consequences for myself. 

To my mind, Orders to which " no special theory is 
attached " are Orders to which no special importance 
is attached. Orders of this description do have the 
theory attached that no special theory is necessary, 
which excludes the sacramental view. To the Orders 
of the Catholic Church the theory is always attached 
or rather, in them the principle is inherent that Orders 
is a Sacrament, perpetuating the Apostolate instituted 
by our Lord. If the " no special theory " be the more 
correct one, Anglican Orders are proved dubious, if not 
invalid through defect of intention. If so, I for one 
cannot perpetuate them, nor can I hold them. 

Doubtfulness about the character of Orders and 
the assumption that special forms in ordination are 
non-essential seem to underlie many prevailing schemes 
for promoting unity. Too often we are content 
with names without regard to the things they 
signify, giving the titles " bishop " and " priest " 
without clear apprehension of the offices they re 
present ; laying great stress on " Holy Communion " 
without full apprehension of what the central Christian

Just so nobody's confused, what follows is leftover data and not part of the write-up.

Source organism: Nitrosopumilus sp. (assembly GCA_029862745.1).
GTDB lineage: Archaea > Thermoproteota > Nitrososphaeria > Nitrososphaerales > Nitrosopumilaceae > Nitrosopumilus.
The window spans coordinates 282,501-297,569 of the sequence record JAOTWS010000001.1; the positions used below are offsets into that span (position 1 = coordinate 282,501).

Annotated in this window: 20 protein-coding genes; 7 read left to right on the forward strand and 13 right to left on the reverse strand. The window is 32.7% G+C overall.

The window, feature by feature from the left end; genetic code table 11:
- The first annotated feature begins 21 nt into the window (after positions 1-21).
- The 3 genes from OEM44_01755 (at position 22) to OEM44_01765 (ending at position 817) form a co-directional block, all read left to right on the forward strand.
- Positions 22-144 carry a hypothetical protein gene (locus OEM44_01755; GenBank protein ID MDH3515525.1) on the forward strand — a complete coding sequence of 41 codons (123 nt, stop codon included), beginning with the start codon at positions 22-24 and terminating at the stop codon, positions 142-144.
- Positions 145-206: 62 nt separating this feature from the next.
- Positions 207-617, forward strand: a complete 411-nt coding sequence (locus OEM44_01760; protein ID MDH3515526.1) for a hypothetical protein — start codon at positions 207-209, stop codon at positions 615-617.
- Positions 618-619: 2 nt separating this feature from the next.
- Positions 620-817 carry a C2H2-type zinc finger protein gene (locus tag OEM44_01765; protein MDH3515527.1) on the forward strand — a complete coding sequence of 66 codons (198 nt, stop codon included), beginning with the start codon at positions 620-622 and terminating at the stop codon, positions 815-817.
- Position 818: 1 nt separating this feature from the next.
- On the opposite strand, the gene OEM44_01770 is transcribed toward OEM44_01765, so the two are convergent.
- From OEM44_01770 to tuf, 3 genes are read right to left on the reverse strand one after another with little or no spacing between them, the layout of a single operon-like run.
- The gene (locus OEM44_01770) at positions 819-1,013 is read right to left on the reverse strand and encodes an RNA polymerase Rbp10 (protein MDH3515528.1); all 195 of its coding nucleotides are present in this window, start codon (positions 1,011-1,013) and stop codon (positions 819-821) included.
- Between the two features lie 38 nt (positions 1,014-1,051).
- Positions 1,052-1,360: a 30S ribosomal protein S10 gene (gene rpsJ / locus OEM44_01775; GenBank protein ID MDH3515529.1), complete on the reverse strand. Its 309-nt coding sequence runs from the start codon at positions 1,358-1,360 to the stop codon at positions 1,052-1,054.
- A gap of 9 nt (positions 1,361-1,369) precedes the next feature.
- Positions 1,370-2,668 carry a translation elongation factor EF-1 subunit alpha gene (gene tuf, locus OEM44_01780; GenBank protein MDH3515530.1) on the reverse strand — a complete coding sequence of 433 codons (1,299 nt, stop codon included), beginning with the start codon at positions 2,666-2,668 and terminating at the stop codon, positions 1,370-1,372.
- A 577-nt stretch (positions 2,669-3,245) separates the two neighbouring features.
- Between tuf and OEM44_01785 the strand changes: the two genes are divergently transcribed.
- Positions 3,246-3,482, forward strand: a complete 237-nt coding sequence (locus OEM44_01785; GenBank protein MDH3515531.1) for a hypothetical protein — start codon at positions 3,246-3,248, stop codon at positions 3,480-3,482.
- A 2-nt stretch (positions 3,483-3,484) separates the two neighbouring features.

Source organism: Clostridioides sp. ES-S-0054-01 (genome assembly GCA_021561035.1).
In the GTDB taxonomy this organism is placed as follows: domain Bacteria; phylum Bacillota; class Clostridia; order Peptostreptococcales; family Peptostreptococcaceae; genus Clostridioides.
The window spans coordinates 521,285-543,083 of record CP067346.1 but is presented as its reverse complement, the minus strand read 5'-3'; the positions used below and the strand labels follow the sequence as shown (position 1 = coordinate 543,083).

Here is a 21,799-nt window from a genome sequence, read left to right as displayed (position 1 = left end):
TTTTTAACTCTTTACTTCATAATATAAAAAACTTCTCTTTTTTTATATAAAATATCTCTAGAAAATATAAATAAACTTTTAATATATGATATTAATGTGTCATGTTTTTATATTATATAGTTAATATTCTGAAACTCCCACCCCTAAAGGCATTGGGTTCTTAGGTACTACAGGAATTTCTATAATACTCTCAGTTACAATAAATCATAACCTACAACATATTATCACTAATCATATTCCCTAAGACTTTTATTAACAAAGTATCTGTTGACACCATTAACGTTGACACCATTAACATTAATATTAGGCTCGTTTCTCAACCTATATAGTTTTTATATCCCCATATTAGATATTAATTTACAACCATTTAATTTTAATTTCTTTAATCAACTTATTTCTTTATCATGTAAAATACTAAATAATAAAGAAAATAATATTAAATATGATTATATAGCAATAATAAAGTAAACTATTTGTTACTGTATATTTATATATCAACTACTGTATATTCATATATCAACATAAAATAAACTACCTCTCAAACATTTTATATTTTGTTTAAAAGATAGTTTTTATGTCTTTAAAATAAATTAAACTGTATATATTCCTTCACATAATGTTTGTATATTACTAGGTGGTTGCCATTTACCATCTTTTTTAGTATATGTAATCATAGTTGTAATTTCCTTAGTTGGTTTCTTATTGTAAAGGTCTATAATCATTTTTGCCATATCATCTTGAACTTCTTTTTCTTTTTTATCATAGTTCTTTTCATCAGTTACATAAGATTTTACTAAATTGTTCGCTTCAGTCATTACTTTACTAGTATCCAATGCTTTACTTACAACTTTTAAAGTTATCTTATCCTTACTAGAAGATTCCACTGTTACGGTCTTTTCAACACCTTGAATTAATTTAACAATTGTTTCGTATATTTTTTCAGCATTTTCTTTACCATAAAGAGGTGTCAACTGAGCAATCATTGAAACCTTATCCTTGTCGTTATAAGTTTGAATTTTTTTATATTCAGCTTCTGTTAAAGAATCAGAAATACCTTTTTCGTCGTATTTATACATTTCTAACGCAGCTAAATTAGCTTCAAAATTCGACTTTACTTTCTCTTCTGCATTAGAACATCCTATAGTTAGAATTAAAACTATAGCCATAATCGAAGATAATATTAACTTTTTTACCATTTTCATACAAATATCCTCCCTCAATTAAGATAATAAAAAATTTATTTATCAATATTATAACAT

rite really is ;' urging the use of the ancient Creeds, 
yet letting it be understood that those who wish may 



8 The Failure of Anglicanism 

say " Conceived by the Holy Ghost, born of the 
Virgin Mary/' meaning thereby that Jesus was one 
of the sons of Joseph. 

"Is the Creed worth defending ? " " Are the 
Sacraments Divine mysteries ? " "Is Holy Orders a 
Sacrament ? " I believe the only answer the Church 
should make to all of these questions to be a prompt 
and emphatic " Yes"; yet I have come to feel that 
our communion by its non-committal attitude virtually 
answers " No." Hence I have no choice but to resign 
my place and to declare my withdrawal from the 
ministry : the Bishops have no choice but to accept 
the resignation and proceed to my deposition, since 
resignation for these reasons involves renunciation at 
least of the Discipline and Orders of the Protestant 
Episcopal Church. 

I ought not to regret doing what under the cir 
cumstances is necessary and right. I do sincerely 
regret that the action will cause pain to many and 
sever ties and associations which I supremely value. 
Though forced to give up the ministry of the Epis 
copal Church, 1 have not ceased to appreciate the 
depth and reality of its religious experiences, or to 
believe that through it Our Lord gives His grace to 
all who approach Him in good faith ; nor have I 
ceased to recognize that it is a training-school for 
saints and is making valuable contribution to American 
Christianity. My personal feelings for it can only 
be those of gratitude. To it alone I owe the convic 
tions which have led to my present action. 

With great respect and affection, 

Sincerely yours, 
FREDERICK JOSEPH KINSMAN. 

BIRCHMERE, BRYANT POND, MAINE, 
July 1, 1919. 



PRINTED AND PUBLISHED BY THE CATHOLIC TRUTH SOCIETY, 
72 VICTORIA STREET, LONDON, S.W. i 

E March, 1932.